Congratulations and welcome to your new home! Now’s the time to explore. A new neighborhood can be extremely exciting, but also a wee bit daunting. A mix of technology and old-school exploration can be just the ticket to graduating from the status of “neighborhood newbie” that much more quickly.
Take a Tour
Nothing tops discovery than a little exploration. The city of Chicago was my first destination beyond the cornfields near my parent’s house. As skyscrapers were a somewhat different form of greenery and this was the pre-smartphone era, the Not for Tourists Guide to Chicago never left my purse.
Post-its adorned the categorized pages highlighting restaurants I needed to try and museums I needed to visit. It also described the neighborhoods so I had an idea which ones were safe for me to venture to on my own.
Luckily for today’s mover, the NFT has an app for that. My guide is about a decade old, so it’s nice to have an updated version on hand and accessible via my iPhone (makes the decision of which handbag to wear that day much more versatile).
But for those who want to carry something around but have it not be as bulky as a book, check out the City Walks cards. My friend gave them to me as a gift when I made my second big move to New York. And boy did I need them! Each “city” features an open-topped box with a stack of cards inside. Each card in the deck outlines a self-guided walking adventure, with a detailed map on the front and information on the back filled with insider tips. Take one or several cards with you and you and you can find the best spots in your new neighborhood!
Are you a runner or just someone who likes to find walking paths nearby? Check out Map My Run. It’s an online community where you can find walking, running, biking or even dog walking routes based on location. You can search for walks or create your own walk. I highly recommend it if you want to find your unbeaten neighborhood paths.
Do Your Research
In the land of Google, we can pretty much find out anything with just a few clicks on a keyboard or swipes on a smart phone. One of my favorite tasks when exploring a new area is going to Google Maps on my computer, typing in my address and clicking on “Search Nearby” to find local coffee shops, restaurants, shops and grocery stores.
Google bought famous rating guide company, Zagat, in 2011. Users quickly noticed how business listings on Google Maps had the Zagat logo conveniently located next to the business name. Very convenient for the user to find nearby spots and check out the Zagat ratings all in one place!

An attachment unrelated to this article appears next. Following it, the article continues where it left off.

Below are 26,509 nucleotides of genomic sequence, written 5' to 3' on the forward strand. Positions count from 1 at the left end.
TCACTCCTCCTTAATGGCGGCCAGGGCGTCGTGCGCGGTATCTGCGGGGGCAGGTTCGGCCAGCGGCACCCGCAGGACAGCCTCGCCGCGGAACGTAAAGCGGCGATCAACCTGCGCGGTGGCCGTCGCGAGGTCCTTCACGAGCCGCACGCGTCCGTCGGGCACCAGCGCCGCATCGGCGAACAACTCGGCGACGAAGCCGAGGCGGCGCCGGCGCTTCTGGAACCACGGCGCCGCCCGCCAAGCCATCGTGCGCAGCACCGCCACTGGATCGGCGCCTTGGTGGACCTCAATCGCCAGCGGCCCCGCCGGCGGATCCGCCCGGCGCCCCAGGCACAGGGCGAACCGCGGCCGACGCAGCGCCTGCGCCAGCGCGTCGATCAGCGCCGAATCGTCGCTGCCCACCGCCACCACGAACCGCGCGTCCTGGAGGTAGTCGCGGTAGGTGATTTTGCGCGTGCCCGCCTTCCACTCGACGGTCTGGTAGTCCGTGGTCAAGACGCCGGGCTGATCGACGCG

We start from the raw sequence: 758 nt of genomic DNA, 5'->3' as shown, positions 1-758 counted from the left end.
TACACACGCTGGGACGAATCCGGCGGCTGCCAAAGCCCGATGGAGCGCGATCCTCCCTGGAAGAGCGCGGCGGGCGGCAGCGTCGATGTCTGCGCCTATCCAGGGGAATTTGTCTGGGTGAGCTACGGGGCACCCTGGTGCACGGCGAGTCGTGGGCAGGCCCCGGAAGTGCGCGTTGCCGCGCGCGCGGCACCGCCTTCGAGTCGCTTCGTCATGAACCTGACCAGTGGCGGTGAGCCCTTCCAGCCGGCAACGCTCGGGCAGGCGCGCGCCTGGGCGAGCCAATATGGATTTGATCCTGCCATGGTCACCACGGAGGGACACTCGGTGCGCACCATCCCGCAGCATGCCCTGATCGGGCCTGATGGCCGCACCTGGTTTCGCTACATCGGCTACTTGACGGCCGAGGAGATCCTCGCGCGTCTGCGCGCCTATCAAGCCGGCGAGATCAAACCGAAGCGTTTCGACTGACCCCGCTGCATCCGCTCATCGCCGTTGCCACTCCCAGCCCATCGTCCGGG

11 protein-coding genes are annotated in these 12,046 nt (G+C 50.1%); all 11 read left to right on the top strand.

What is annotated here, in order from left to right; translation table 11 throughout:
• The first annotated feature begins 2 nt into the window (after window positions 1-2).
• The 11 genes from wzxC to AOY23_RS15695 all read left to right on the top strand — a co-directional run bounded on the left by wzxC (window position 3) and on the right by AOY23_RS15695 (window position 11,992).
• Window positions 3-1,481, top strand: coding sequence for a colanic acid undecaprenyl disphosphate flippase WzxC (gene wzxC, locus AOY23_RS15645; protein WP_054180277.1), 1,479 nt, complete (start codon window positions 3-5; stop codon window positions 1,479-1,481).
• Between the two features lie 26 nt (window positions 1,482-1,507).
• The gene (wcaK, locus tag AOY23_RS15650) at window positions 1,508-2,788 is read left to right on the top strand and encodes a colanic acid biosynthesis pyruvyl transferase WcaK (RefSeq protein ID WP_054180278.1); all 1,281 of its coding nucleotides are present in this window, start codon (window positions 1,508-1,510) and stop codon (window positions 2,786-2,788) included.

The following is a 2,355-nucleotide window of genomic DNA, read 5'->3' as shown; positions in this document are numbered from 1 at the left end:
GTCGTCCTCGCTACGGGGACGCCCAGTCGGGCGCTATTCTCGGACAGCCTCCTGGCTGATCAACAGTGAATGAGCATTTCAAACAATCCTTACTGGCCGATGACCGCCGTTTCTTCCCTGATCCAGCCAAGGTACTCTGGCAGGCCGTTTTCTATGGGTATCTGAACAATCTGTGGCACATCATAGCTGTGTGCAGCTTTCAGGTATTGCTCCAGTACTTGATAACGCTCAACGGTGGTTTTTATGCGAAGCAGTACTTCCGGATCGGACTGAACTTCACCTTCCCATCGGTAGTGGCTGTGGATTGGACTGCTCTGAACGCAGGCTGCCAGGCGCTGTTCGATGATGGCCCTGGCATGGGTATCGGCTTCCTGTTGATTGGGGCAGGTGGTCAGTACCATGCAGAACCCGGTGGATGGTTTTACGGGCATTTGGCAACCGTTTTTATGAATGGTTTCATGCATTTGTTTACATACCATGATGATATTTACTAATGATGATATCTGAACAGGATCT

I also have Foursquare and Yelp downloaded on my iPhone for when I’m on the move. Both have features allowing you to search venues near your location along with user ratings from both friends and strangers.
Know Your Neighbors
Speaking of friends and strangers, you can walk the city streets or small-town sidewalks all you want, but that doesn’t necessarily help you meet people. The days of neighbors walking to your door with a “Welcome to the Neighborhood” gift basket aren’t necessarily the norm anymore. And you may not feel comfortable asking for a cup of sugar either.
Nextdoor is a highly-rated app that you can download to get to know and keep in touch with people in your neighborhood! Their website lists the following uses for this private network:
- Quickly get the word out about a break-in
- Organize a Neighborhood Watch Group
- Track down a trustworthy babysitter
- Find out who does the best paint job in town
- Ask for help keeping an eye out for a lost dog
- Find a new home for an outgrown bike
- Finally call that nice man down the street by his first name
Sometimes, however, the best way to meet people is to not rely on technology but rather think more old school. My favorite neighborhood that I lived in during my stint in New York was Harlem; and one of the reasons was because it was my first apartment that had a stoop.
I would read the newspaper, a book or just people watch on that stoop on such a regular basis that I met everyone who lived in my building along with a few neighbors! You’d be surprised how many people ask to read sections of your newspaper when they see you reading one. (And people say print is dead. I call poppycock!)
Don’t have a stoop to sit upon? Find a local coffee shop, restaurant or bar you like and make a point to become a regular. You’ll start recognizing other frequent visitors and that gives you the opportunity to introduce yourself. As you both have already seen one another there regularly, it can be almost awkward continuing to ignore them. A great opportunity to break the ice!
It’s commonly told that it takes about a year to fully move into your new home. I moved back to Chicago just a year ago, and can second that statement. As much as you want to be a neighborhood expert and develop a full-fledged routine within three months, be patient and take your time. It’ll take you some time to explore and develop your own routine.
Hopefully these tips and tools will help ease you along the way. So enjoy and see you on the sidewalks!
For the past nine years, Rachel has been strategizing and implementing concepts to keep up with the shifting media landscape, and at times keep ahead of it. She currently works as Senior Marketing Manager for the social sponsorship platform Pear. Her previous experience touts work with corporations such as McGraw-Hill Publishing and Sears Holdings Corp. Rachel also publishes the work fashion magazine suite and Forbes-recommended blog, TheWorkingWardrobe and hosts the weekly podcast series, Speaking Of Fashion. Follow her on Twitter at Twitter.com/RachelYeomans.